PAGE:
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ADHD: Has this diagnostic fad run its course?

Like hysteria before it, ADHD has been a disorder of its time. And now it’s time to leave it behind and make a commitment to helping children be their best.

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The idea of Attention Deficit Hyperactivity Disorder (ADHD) as a credible diagnostic term has passed and it is time that we accept that and move on. Fads and disappointments are not new to the field of psychology nor is the need for people to get beyond them.

Phrenology, hysteria, eugenics, compulsory sterilizations, shock therapy, and Thalidomide all at one time had some grounding in hope and reason. For awhile, each of them captured the imagination, but over time each led to more pain than good, and for that reason they all got left behind.

Like diagnostic fads before it, ADHD has been in many ways a disorder of its time.

Previous diagnostic fads

Hysteria found expression in a Victorian-era society that vigorously attempted to constrain the lives of women. The eugenics movement addressed societal concerns of the early 20th century relating to burgeoning minority populations.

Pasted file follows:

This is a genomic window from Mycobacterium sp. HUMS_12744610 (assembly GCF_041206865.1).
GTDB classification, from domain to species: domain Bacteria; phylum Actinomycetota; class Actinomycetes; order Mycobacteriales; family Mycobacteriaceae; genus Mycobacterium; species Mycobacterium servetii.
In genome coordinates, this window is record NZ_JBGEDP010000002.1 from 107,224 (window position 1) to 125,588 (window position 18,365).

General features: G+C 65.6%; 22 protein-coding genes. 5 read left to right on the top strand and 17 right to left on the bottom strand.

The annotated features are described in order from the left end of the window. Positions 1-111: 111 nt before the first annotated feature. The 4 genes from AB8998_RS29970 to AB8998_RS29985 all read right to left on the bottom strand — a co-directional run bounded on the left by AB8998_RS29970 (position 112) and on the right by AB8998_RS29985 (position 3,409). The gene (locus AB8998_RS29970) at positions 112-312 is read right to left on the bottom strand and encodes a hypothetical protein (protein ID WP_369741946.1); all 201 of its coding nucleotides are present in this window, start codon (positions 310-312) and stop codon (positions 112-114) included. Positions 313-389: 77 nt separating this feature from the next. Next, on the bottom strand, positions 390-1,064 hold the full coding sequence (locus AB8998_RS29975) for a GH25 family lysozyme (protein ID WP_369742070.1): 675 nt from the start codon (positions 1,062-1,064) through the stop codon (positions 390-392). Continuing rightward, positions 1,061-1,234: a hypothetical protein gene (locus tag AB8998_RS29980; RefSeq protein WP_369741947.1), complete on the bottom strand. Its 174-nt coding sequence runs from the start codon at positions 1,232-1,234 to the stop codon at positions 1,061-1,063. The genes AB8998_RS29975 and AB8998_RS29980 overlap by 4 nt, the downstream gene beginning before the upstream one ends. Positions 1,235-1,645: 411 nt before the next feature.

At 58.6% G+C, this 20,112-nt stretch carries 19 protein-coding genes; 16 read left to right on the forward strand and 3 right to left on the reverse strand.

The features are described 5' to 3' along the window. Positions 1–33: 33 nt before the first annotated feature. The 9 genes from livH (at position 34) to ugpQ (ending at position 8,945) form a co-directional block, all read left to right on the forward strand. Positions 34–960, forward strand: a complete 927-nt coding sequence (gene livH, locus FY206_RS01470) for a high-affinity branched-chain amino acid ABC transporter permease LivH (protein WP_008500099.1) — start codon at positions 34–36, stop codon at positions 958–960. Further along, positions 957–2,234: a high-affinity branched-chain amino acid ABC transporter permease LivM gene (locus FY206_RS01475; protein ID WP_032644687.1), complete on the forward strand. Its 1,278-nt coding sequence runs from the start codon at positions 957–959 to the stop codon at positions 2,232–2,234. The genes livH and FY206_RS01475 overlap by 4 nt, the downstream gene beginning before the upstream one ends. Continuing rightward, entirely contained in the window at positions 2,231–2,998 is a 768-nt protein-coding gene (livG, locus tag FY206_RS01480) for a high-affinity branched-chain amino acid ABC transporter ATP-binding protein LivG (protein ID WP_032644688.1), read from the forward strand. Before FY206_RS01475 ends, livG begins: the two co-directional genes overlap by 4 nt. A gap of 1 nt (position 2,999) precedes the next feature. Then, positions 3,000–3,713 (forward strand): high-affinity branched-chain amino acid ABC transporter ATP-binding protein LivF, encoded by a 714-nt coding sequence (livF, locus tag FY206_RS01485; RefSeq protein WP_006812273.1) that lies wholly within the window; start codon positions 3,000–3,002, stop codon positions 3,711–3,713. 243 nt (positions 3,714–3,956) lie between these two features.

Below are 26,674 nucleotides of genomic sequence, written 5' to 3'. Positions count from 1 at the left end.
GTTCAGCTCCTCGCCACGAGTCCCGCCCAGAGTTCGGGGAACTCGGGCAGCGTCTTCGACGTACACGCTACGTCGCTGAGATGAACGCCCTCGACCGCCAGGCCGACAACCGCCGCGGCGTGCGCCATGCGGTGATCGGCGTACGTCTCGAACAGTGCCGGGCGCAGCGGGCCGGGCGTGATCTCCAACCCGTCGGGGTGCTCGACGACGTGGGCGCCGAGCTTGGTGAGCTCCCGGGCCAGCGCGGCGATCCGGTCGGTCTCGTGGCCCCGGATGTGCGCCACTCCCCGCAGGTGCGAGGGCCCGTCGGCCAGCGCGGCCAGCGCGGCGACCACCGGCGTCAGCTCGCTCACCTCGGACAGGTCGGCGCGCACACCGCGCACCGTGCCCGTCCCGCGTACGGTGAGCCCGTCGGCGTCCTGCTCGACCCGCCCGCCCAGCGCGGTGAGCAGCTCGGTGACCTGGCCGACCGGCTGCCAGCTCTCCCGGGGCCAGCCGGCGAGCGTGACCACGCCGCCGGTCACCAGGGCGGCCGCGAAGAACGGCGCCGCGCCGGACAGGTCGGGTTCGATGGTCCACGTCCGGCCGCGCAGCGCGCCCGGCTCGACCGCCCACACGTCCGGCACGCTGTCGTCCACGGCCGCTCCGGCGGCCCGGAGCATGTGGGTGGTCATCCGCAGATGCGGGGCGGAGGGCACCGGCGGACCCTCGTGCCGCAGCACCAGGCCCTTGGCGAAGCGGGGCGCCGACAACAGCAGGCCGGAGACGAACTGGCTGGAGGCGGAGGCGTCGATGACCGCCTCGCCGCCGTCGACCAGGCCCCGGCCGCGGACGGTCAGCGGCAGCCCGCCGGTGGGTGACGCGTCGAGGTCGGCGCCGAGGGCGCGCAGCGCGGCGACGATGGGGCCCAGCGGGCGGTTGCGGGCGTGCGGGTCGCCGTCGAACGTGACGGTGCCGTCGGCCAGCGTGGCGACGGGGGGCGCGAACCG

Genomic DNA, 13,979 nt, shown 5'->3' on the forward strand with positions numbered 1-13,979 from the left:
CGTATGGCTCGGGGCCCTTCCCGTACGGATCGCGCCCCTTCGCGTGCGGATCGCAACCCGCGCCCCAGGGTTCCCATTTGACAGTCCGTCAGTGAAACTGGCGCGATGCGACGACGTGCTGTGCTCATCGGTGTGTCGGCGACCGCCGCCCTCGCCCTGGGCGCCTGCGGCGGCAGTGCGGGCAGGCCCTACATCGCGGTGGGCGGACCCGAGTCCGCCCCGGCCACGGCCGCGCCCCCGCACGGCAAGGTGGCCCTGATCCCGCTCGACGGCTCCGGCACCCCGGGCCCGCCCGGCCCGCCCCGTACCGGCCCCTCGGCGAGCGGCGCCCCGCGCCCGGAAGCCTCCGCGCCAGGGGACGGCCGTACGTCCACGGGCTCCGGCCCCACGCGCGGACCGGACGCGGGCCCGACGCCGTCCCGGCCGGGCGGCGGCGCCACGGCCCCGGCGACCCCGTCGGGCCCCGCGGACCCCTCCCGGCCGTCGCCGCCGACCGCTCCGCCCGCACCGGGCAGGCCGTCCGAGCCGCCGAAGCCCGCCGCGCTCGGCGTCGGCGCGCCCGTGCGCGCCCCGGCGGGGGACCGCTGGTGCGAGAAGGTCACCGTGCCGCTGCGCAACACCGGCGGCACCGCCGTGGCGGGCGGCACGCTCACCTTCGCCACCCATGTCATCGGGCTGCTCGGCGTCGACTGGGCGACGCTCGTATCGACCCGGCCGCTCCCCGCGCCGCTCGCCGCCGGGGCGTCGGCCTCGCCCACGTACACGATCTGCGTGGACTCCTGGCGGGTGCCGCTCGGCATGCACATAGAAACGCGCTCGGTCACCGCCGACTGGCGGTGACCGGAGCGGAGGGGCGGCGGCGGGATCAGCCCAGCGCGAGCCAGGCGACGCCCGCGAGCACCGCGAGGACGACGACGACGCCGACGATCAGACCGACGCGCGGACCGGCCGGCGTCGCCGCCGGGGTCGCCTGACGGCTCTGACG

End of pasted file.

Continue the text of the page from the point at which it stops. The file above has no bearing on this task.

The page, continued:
ADHD became a popular diagnosis in the 1980s as more parents went to work and the role of schools and teachers changed. If we look at the history of our culture and the ailments that have plagued it, is not difficult to see why people in positions of authority told women that they were weak, minorities that they were feeble-minded, and children that they had a psychological disorder: It was easier for them than addressing the difficult conditions that women, minorities, and children faced.

At one time, ADHD appeared to be a reasonable theory that might help people address genuine concerns. Raising children can be hard, especially when adults are tired, frustrated, overwhelmed, and riddled with self-doubt. Beyond that, children can be annoying; They fidget, they interrupt, they don’t pay attention, and they don’t always do what they are told.

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